96 people killed in Xinjiang violence last week: China
China has said 96 people were killed in last week's deadly violence in the country's Xinjiang province after a mob armed with axes and knives attacked government offices and burnt vehicles in the remote southern part of the region.world Updated: Aug 03, 2014 23:27 IST
China has said 96 people were killed in last week's deadly violence in the country's Xinjiang province after a mob armed with axes and knives attacked government offices and burnt vehicles in the remote southern part of the region.
As many 59 of the dead – termed terrorists by official media – were gunned down by the police.
The violence occurred last Monday in the historic Kashgar area of the Xinjiang Uyghur Autonomous Region (XUAR), but there was negligible official information about it till Sunday morning.
The province has been rocked by what many call ethnic violence in the recent past but last week's incident, as it emerged, has been one of the worst in terms of the death toll.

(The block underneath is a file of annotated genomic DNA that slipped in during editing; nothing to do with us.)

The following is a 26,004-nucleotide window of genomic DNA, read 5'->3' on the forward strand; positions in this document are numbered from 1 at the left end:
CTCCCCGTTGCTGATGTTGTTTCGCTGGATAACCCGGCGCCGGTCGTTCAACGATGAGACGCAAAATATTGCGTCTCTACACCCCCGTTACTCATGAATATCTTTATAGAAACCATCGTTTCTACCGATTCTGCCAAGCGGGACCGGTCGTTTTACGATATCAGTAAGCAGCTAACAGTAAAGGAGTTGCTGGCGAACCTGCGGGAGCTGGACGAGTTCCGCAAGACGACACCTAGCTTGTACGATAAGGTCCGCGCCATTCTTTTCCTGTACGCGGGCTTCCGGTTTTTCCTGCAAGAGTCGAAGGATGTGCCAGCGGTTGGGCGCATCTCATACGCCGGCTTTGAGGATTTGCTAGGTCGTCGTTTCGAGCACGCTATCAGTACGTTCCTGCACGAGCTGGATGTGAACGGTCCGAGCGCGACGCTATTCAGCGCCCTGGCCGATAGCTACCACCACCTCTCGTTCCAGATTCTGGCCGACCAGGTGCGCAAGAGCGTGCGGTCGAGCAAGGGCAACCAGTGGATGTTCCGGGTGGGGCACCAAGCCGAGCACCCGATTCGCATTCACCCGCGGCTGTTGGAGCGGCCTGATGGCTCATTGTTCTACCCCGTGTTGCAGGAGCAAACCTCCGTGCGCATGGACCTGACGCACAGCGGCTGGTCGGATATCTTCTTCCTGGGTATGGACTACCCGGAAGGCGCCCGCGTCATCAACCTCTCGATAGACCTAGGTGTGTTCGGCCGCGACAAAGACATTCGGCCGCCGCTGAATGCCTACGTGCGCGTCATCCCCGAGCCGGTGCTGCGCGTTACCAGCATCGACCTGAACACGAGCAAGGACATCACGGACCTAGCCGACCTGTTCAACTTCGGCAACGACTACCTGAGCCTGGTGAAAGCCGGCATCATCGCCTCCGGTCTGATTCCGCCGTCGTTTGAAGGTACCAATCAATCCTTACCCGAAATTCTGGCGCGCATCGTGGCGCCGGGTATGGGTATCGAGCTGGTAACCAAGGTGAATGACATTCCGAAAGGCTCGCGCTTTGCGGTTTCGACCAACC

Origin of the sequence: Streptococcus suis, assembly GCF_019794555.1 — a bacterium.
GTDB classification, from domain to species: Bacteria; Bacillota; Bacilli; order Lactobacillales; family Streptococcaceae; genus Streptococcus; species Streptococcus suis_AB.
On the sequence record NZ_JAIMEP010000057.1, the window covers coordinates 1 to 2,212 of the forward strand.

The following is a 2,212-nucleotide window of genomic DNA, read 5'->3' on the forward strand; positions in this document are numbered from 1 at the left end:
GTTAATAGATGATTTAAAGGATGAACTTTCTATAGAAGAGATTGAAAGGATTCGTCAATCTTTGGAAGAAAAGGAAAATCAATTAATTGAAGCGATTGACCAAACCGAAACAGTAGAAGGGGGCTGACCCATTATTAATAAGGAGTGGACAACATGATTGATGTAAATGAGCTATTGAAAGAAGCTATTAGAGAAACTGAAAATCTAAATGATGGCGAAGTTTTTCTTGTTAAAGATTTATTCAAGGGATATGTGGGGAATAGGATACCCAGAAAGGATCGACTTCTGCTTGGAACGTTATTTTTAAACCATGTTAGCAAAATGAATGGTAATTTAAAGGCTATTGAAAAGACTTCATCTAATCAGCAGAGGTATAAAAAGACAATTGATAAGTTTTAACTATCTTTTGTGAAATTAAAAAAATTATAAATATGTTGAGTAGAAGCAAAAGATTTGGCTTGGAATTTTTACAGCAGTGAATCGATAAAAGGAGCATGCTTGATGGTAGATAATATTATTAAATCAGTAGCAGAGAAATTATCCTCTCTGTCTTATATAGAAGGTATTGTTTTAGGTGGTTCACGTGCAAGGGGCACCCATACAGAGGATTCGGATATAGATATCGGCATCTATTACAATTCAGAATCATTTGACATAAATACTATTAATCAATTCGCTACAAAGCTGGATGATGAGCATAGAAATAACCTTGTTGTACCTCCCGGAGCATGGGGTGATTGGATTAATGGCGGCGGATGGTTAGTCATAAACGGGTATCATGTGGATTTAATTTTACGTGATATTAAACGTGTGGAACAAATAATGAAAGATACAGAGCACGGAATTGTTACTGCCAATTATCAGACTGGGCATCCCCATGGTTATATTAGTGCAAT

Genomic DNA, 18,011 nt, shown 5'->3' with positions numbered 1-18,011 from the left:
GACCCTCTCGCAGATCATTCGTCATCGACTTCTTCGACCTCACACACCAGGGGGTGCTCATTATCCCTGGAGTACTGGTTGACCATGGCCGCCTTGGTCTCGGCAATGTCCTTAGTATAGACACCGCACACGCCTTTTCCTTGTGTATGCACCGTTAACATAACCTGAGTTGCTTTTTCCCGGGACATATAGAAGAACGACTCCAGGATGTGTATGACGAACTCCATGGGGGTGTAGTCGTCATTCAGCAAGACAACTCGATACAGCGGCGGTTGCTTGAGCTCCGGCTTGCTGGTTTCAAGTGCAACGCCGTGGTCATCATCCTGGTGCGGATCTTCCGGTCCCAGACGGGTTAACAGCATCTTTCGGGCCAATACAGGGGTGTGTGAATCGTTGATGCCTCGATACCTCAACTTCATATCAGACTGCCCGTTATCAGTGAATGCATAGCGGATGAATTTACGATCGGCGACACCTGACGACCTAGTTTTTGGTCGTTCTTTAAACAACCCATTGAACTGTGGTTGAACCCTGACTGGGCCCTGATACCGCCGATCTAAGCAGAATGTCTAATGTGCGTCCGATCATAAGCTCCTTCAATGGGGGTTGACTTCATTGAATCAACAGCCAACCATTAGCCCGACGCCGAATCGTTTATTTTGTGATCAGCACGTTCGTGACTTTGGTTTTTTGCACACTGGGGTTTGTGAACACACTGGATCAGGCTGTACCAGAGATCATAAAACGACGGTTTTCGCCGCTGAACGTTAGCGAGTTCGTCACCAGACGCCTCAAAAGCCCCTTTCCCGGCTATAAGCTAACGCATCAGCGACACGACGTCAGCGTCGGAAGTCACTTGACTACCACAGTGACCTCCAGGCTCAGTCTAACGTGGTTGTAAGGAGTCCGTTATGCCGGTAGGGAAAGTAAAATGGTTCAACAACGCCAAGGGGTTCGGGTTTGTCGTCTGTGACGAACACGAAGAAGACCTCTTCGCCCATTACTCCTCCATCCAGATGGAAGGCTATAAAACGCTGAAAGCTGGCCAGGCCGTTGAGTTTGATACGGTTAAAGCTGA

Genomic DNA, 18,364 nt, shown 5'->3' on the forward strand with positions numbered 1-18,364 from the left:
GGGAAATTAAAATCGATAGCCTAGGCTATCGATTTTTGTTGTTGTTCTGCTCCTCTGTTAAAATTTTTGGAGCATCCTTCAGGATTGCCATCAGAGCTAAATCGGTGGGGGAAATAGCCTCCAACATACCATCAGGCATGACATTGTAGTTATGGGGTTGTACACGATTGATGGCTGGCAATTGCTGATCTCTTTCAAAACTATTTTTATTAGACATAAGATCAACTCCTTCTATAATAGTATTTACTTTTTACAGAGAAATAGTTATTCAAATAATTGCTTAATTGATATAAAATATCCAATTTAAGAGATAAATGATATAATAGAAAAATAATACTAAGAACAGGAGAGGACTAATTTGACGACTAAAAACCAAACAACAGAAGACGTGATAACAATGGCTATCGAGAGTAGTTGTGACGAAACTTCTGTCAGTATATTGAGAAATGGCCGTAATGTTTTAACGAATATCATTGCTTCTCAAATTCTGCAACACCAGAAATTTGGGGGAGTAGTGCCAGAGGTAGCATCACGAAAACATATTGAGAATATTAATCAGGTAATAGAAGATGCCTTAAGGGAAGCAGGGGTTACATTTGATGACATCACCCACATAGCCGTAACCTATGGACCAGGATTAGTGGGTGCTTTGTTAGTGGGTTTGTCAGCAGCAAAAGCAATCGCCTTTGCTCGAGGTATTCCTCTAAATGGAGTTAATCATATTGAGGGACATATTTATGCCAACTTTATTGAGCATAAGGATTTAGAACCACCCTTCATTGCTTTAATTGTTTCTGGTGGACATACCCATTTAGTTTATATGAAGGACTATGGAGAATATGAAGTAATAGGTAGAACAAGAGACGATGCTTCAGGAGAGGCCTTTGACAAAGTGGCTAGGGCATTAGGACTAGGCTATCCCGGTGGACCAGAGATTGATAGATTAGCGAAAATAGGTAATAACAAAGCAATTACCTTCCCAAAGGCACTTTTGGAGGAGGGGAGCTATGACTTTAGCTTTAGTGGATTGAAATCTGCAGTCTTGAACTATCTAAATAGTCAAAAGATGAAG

Quoting local government sources, official news agency Xinhua said investigations showed that it was an attack jointly "organised and premeditated" by terrorists both in and outside China… The mastermind behind the attack was identified as Nuramat Sawut from Elixku Township, who had close connections with the terrorist organization East Turkestan Islamic Movement (ETIM)."
"Since the beginning of the Islamic holy month of Ramadan, the group had had multiple gatherings in remote places, during which they made attack plans and prepared tools for their violent acts," the report said.
The government divided the dead into civilians and terrorists; 37 civilians were killed of which 35 were from the Han community and two were Uyghurs.
Though the ethnicity of the "59 terrorists" were not revealed, it is likely that they were from the Muslim Uyghur community, more than 8 million of whom live in this country.
Exiled Uyghur and rights groups say Beijing has been steamrolling the community's unique culture and heritage over the years, slowly forcing them to give up their identity which, over the years, has led to simmering anger within the people.
Last month, the government had controversially banned many in the Uyghur community from fasting during Ramzan.
Beijing brushes aside such allegations, saying separatists based abroad and few terrorists in the region were fomenting trouble.